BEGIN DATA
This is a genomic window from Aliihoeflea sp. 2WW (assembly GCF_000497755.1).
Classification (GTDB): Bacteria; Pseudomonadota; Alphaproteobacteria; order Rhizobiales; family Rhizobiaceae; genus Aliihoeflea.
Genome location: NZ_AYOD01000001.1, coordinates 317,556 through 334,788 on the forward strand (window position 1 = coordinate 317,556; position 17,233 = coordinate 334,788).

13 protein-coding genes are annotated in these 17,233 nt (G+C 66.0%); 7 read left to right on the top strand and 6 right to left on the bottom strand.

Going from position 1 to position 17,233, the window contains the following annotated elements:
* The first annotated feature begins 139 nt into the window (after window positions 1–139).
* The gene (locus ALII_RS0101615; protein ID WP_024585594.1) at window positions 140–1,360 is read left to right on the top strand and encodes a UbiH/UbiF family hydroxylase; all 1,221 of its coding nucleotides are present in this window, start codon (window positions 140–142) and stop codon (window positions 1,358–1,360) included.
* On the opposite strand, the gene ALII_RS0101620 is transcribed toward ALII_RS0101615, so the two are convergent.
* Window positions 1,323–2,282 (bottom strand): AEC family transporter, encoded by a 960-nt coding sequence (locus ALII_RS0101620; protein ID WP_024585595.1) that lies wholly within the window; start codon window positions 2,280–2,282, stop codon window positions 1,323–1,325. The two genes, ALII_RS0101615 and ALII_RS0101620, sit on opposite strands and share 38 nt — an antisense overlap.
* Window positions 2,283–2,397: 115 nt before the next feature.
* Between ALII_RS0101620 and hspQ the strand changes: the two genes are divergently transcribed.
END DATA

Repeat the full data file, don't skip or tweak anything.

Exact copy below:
This is a genomic window from Aliihoeflea sp. 2WW (assembly GCF_000497755.1).
Classification (GTDB): Bacteria; Pseudomonadota; Alphaproteobacteria; order Rhizobiales; family Rhizobiaceae; genus Aliihoeflea.
Genome location: NZ_AYOD01000001.1, coordinates 317,556 through 334,788 on the forward strand (window position 1 = coordinate 317,556; position 17,233 = coordinate 334,788).

13 protein-coding genes are annotated in these 17,233 nt (G+C 66.0%); 7 read left to right on the top strand and 6 right to left on the bottom strand.

Going from position 1 to position 17,233, the window contains the following annotated elements:
* The first annotated feature begins 139 nt into the window (after window positions 1–139).
* The gene (locus ALII_RS0101615; protein ID WP_024585594.1) at window positions 140–1,360 is read left to right on the top strand and encodes a UbiH/UbiF family hydroxylase; all 1,221 of its coding nucleotides are present in this window, start codon (window positions 140–142) and stop codon (window positions 1,358–1,360) included.
* On the opposite strand, the gene ALII_RS0101620 is transcribed toward ALII_RS0101615, so the two are convergent.
* Window positions 1,323–2,282 (bottom strand): AEC family transporter, encoded by a 960-nt coding sequence (locus ALII_RS0101620; protein ID WP_024585595.1) that lies wholly within the window; start codon window positions 2,280–2,282, stop codon window positions 1,323–1,325. The two genes, ALII_RS0101615 and ALII_RS0101620, sit on opposite strands and share 38 nt — an antisense overlap.
* Window positions 2,283–2,397: 115 nt before the next feature.
* Between ALII_RS0101620 and hspQ the strand changes: the two genes are divergently transcribed.